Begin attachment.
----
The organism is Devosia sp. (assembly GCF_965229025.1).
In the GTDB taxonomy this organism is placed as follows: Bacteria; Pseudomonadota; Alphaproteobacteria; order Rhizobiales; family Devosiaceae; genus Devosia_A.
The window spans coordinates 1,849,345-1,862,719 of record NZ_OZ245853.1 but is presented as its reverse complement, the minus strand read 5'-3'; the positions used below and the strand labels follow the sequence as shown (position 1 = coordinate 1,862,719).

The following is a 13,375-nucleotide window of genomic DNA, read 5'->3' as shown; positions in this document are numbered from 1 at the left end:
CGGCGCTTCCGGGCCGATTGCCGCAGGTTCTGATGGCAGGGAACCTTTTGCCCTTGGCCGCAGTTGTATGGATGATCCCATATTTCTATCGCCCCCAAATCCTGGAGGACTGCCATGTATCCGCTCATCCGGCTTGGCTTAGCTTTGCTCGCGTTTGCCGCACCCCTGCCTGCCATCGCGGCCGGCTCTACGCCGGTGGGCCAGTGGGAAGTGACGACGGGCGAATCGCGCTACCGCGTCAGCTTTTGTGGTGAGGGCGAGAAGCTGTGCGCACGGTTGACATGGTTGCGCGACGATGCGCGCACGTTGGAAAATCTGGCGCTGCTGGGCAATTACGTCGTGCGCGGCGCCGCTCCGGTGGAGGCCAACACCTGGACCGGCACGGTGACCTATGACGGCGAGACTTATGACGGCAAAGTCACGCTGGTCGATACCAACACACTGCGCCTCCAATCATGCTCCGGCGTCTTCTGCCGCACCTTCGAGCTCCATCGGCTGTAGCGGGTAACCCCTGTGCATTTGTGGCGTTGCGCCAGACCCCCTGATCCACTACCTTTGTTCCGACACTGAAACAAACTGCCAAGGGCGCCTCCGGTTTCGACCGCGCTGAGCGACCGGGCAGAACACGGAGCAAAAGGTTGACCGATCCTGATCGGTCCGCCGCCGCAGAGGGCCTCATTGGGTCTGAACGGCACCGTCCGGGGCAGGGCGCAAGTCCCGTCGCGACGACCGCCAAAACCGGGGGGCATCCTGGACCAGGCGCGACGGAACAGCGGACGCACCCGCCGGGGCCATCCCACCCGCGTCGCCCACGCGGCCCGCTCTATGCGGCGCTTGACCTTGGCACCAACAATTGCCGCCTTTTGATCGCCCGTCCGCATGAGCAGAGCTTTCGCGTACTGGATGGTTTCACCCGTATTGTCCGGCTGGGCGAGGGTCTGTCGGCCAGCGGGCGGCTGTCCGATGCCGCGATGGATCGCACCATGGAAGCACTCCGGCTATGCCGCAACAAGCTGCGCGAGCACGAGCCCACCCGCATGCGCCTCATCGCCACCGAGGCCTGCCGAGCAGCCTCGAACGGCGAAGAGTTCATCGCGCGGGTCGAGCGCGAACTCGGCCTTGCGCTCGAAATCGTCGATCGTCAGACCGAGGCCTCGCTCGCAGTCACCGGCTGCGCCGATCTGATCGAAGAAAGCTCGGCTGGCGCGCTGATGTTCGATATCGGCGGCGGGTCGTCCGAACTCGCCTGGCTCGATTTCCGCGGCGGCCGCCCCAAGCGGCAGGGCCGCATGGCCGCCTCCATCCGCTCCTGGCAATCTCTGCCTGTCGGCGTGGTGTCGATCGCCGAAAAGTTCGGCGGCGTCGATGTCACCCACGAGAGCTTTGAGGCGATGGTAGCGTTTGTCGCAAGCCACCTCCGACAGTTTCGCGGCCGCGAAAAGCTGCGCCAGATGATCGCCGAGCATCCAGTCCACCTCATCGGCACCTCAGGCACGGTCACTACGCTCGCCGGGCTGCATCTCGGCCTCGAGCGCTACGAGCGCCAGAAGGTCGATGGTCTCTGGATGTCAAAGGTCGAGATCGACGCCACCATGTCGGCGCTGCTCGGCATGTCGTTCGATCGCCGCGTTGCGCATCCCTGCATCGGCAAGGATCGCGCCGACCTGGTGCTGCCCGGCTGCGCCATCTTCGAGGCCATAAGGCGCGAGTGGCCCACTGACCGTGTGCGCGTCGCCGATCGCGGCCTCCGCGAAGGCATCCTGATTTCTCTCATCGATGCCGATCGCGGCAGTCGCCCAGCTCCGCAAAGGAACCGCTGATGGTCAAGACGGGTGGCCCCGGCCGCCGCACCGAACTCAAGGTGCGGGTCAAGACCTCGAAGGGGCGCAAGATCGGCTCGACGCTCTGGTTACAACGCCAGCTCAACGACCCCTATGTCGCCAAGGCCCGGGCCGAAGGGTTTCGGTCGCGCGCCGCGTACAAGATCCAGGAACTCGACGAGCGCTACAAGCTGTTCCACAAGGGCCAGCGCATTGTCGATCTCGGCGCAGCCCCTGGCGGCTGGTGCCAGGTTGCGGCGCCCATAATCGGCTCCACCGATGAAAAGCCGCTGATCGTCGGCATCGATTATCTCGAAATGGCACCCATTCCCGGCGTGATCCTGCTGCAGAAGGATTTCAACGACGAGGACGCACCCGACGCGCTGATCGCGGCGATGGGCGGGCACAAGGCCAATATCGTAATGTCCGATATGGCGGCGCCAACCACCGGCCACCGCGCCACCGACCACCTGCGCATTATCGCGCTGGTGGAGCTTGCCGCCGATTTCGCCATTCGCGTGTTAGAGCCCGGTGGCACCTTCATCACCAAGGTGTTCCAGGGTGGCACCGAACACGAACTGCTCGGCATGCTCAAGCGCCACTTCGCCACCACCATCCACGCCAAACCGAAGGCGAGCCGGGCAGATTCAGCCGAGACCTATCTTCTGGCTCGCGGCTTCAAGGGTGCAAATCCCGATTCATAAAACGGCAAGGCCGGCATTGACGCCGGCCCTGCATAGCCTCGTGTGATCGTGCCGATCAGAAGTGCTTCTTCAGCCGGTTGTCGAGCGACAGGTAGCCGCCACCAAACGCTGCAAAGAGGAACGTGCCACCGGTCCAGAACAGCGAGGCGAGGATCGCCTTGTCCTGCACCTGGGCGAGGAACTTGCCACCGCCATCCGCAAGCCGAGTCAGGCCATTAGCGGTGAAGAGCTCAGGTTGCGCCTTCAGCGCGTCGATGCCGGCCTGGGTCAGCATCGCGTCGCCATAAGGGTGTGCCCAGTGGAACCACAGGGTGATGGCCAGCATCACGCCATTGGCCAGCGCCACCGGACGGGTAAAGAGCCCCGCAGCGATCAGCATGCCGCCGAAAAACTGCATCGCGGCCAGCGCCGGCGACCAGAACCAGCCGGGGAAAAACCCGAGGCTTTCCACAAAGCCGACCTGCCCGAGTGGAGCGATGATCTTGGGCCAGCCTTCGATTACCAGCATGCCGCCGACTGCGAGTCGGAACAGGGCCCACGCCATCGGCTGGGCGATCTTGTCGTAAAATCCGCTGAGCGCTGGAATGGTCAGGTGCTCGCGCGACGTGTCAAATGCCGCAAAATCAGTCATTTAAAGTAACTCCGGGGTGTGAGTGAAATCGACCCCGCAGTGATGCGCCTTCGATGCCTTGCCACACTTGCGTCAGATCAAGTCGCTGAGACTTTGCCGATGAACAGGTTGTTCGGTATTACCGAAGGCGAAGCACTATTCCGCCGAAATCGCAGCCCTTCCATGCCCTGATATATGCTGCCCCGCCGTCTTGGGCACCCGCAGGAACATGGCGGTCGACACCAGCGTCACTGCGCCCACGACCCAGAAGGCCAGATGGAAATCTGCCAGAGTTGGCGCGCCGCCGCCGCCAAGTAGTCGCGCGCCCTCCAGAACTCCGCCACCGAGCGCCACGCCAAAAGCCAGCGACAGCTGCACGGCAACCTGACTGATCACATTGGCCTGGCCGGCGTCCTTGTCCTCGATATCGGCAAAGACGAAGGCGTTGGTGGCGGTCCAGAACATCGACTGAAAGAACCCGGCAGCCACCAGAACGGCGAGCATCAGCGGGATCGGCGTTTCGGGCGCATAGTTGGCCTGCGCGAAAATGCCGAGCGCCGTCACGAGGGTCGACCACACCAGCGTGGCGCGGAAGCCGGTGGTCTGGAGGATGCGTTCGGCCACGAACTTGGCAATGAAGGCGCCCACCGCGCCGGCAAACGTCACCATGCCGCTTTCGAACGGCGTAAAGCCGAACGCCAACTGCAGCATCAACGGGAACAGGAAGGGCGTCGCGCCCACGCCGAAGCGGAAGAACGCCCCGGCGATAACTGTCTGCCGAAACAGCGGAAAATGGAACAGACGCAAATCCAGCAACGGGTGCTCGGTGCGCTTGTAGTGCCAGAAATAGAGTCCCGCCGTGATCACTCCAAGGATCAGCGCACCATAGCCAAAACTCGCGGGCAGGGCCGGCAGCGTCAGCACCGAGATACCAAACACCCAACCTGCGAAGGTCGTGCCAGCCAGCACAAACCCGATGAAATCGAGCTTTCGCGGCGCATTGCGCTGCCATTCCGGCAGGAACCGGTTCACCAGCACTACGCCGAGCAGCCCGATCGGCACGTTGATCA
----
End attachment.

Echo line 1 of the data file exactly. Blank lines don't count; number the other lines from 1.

The organism is Devosia sp. (assembly GCF_965229025.1).